To which I replied, “Huh?”

Once I’d adjusted my jaw, I took the sage advice of Ghostbusters: when a publishing house tells you you’ve invented a genre, you say yes. Even if you have no idea what they’re talking about.

Pink I ARCThis was, after all, 2003, when chick lit reigned and new subgenres of chick lit were being discovered on a more or less daily basis: lad lit, mommy lit, second cousin once removed lit. Just add “lit” and stir.

Plans proceeded apace for the publication of the book, now re-named The Secret History of the Pink Carnation, because A Rogue of One’s Own was too romance-y. (There was a brief, awful phase where it was almost named Eloise Kelly and the Secret History of the Pink Carnation, but, fortunately, that didn’t fit on the cover, so it got nixed.) It was going to be published in hardcover, as Fiction & Literature, with a chick lit cover featuring a modern woman in a Burberry jacket with a very cute bag. I had nightmares about readers opening it, finding themselves in the Regency, and demanding their money back.

“Whatever you do, don’t call it romance!” I was told. “It’s historical chick lit.”

Pink 1 coverThen, overnight, chick lit died. RIP. Within two days, my publisher had come up with a new, historical cover (and I breathed a very deep sigh of relief). Just about to go on my first ever book publicity junket, I was warned, “Whatever you do, don’t call it chick lit! It’s historical fiction. Got that? Historical fiction.”

I’d gone through three different genres without re-writing a word.

Meanwhile, the book hit the shelves, followed by sequels, and the genre confusion continued. I was adopted by the mystery community, who informed me that what I was really writing were historical mysteries, and why wasn’t I being shelved in mystery, where I belonged? Friendly Borders reps told me that my covers were all wrong and I needed something that correctly represented the spirit of the books. What would that be? I asked. They didn’t know either. In the absence of consensus, the books went into that great catch-all category on the shelves: Fiction & Literature.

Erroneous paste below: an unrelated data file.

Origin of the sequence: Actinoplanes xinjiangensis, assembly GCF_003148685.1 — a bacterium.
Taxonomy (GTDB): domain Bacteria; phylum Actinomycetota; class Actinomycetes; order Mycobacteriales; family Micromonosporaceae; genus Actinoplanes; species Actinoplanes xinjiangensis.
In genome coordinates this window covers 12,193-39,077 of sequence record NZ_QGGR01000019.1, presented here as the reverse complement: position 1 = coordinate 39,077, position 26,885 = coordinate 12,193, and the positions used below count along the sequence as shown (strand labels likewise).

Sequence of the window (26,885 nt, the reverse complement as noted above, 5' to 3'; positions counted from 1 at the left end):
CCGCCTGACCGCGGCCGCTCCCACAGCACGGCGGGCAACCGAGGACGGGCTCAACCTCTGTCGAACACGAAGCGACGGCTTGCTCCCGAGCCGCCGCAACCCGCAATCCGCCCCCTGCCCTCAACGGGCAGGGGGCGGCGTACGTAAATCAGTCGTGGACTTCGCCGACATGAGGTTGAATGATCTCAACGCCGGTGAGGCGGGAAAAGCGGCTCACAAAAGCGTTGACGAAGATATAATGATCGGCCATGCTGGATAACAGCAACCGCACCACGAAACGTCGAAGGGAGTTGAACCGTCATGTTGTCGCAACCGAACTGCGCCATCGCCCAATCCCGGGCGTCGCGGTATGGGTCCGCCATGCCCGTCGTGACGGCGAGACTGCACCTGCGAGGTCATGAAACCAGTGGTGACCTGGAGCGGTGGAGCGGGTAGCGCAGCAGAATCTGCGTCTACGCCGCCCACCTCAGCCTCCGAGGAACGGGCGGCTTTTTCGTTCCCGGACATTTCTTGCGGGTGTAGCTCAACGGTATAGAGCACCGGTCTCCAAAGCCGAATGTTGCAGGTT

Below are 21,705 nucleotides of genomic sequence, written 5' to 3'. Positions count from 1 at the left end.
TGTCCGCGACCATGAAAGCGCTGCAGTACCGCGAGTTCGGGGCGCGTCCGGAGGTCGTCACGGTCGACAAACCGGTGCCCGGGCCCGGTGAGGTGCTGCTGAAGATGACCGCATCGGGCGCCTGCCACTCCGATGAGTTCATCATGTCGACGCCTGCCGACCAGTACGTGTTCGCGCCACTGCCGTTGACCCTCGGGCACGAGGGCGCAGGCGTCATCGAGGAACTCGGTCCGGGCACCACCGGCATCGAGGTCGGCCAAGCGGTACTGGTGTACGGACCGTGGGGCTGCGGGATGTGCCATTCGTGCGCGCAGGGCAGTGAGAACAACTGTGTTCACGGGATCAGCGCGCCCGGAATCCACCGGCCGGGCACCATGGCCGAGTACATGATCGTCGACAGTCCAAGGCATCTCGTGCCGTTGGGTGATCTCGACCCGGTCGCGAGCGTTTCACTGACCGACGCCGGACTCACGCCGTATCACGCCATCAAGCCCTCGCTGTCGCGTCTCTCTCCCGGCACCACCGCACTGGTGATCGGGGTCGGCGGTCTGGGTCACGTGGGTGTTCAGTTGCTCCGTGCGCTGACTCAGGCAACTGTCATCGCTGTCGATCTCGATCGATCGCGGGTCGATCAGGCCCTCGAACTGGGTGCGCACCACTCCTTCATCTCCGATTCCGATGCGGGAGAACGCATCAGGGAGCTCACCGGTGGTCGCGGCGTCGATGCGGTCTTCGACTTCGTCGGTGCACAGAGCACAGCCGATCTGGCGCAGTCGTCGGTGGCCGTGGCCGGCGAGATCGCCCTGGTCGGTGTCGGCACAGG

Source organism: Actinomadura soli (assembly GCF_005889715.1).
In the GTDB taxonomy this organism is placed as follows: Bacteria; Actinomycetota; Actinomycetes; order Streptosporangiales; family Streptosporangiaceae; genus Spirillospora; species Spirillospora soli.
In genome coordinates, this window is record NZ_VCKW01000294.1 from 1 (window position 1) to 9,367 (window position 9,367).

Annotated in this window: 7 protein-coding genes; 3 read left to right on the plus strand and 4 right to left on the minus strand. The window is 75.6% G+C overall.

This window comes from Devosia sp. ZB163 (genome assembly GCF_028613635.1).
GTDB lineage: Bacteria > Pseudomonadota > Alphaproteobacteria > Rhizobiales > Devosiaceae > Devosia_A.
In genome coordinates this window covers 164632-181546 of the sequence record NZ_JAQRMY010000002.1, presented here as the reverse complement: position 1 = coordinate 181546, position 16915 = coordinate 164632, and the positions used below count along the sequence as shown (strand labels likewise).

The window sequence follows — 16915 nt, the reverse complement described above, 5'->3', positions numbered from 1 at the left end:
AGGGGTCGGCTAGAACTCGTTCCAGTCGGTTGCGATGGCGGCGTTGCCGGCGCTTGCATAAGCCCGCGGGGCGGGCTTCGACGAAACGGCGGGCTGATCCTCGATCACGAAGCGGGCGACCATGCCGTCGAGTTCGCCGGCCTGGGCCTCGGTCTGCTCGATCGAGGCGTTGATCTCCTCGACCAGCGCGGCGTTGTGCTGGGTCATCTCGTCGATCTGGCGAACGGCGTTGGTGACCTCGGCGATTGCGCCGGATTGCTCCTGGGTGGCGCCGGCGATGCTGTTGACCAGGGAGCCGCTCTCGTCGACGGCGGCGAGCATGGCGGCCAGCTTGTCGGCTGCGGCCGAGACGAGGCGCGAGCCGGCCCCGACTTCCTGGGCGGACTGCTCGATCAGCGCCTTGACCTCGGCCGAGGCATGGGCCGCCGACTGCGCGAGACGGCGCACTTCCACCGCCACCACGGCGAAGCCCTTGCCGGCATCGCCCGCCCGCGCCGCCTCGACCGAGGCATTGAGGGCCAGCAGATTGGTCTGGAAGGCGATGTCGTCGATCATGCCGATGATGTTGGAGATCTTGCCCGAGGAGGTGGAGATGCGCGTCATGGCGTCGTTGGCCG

I just went on playing genre stew, writing what I was writing, going to everyone’s conferences, and hoping that someone would eventually figure out where on earth to shelve me.

Pink I Mass MarketThis went on until 2009, when the market tanked, e-books took off, and suddenly romance was outselling other genres. After years of being told, “Stop calling your books romance!”, the world had come full circle. I got another one of those phone calls: the first Pink book was going to be reprinted in mass market—huzzah!—with a romance cover. And, by the way, did I realize I’d been writing romance?

There was just one slight hitch. None of the major retailers would shelve it in the romance section.

Ironic, isn’t it? Apparently, once a book has been shelved in a certain section, it’s against store policy to move it to another. Ditto any books in the same series. The book that I had initially written as a romance was finally being printed as a romance—but it couldn’t go in the romance section. The mass market copy found itself incongruously wedged on the Fiction & Literature shelf next to its hardcover and trade paperback siblings.

That’s publishing for you.

As to what my books really are. . . I have no idea. I’ll leave it to you to decide. (Although I’m fairly certain that they’re not Sci Fi. At least, not yet.)

I keep telling myself that one of these days I’m going to write a book that’s incontrovertibly in one genre or another: a contemporary romance or a whodunit. One of these days.

I have many theories about genre and genre boundaries and the way genres and sub-genres interact with each other– all of them highly subjective and anecdotal.

When I was young, books came in two forms: mass market or hardcover. Many of the books that we would now classify as “historical fiction” were marketed and sold as “historical romance”. Look at the classic cover of Gone With the Wind. It positively screams romance, as did the covers of my M.M. Kaye and Victoria Holt novels.